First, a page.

I'm planning on making a clock. An actual clock, not something for Windows. However, I would like to be able to write most of the code now. I'll be using a PIC16F628A to drive the clock, and it has a timer I can access (actually, it has 3, in addition to the clock it has built in). Windows, however, does not appear to have this function. Which makes making a clock a bit hard, since I need to know how long it's been so I can update the current time. So I need to know how I can get a pulse (1Hz, 1KHz, doesn't really matter as long as I know how fast it is) in Windows.
There are many timer objects available in Windows. Probably the easiest to use for your purposes would be the Multimedia Timer, but that's been deprecated. It would still work, but Microsoft recommends using one of the new timer types.
There's a lot to those APIs, but general use is pretty simple. I showed how to use them (in C#) in my article Using the Windows Timer Queue API. The code is mostly API calls, so I figure you won't have trouble understanding and converting it.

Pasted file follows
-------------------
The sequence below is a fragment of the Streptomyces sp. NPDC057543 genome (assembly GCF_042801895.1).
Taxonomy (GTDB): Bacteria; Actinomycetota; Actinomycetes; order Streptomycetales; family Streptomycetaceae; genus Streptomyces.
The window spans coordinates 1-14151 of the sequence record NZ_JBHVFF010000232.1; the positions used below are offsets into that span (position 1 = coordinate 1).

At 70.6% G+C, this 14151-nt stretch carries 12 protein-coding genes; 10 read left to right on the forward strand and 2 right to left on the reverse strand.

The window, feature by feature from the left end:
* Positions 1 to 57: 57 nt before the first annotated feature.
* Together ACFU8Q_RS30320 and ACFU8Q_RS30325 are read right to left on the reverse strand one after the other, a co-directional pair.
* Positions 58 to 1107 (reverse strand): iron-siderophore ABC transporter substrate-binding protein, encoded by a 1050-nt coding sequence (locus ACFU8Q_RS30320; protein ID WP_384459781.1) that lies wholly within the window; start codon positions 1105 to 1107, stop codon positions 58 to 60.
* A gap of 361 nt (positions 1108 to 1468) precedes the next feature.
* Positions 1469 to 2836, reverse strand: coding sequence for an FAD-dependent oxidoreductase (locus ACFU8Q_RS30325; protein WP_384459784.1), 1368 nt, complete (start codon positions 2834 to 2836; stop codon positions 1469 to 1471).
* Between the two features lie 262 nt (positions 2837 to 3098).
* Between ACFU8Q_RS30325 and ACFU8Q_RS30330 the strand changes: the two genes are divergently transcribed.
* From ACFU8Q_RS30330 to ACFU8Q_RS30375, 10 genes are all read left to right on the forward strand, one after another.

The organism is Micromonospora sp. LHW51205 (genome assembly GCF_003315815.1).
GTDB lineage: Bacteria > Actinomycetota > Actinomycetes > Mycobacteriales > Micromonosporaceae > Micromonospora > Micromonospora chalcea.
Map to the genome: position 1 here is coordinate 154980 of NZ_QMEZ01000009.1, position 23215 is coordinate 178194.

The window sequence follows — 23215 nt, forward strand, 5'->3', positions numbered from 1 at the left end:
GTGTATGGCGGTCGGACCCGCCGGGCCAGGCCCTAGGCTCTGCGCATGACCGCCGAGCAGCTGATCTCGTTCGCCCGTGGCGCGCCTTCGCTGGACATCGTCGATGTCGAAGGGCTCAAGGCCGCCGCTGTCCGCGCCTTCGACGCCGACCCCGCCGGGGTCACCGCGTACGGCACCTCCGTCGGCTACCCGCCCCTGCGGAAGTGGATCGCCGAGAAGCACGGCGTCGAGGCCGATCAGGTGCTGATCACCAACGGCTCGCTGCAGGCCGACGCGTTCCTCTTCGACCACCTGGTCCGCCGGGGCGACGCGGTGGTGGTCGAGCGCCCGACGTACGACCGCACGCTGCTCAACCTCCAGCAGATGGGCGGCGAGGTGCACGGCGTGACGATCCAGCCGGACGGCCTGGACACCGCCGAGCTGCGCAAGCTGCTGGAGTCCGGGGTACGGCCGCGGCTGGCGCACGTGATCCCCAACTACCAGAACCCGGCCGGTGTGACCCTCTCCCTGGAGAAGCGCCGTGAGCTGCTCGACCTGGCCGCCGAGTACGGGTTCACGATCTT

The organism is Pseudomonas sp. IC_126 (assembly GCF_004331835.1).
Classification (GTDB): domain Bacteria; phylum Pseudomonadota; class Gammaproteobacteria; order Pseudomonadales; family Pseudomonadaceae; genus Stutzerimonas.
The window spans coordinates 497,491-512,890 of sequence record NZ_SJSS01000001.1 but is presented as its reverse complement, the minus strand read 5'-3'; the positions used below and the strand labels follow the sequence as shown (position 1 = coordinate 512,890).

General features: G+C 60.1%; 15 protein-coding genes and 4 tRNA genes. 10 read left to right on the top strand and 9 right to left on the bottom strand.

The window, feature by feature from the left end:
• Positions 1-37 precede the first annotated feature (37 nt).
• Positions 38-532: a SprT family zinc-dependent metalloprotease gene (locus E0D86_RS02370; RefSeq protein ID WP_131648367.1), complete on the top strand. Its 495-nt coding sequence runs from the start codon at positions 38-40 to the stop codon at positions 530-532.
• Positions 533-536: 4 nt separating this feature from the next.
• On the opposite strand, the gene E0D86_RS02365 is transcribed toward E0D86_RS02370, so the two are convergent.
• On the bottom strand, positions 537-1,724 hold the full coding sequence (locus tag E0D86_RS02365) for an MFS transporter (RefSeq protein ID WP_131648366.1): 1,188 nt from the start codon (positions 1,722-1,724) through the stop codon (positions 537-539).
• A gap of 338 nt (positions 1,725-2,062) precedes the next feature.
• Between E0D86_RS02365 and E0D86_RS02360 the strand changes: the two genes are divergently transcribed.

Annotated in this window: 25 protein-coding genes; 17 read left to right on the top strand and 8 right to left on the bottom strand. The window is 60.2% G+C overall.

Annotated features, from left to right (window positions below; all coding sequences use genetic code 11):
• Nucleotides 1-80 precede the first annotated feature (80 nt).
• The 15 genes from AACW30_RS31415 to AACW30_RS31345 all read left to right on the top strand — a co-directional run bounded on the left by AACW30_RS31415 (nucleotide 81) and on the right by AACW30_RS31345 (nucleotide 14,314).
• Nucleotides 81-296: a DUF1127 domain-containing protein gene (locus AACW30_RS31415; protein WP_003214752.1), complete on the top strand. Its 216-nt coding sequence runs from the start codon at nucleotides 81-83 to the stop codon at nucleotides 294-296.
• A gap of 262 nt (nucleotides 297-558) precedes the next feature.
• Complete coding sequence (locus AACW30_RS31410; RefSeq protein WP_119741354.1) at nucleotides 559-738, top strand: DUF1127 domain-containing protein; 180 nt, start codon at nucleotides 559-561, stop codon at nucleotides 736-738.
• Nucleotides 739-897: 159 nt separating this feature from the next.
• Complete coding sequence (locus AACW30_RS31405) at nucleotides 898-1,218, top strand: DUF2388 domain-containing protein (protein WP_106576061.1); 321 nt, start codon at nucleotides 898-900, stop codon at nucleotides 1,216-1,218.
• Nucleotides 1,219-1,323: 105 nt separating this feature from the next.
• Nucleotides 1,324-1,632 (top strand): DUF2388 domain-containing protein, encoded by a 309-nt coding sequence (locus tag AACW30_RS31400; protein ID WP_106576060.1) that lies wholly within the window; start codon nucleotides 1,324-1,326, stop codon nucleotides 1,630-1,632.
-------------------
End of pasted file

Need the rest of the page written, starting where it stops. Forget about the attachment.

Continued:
The LARGE_INTEGER is just an 8-byte block of memory that's split into a high part and a low part. In assembly, you can define it as:
If you're looking to learn ASM, just do a Google search for [x86 assembly language tutorial]. That'll get you a whole lot of good information.
You could use a waitable timer object. Since Windows is not a real-time OS, you'll need to make sure you set the period long enough that you won't miss pulses. A tenth of a second should be safe most of the time.
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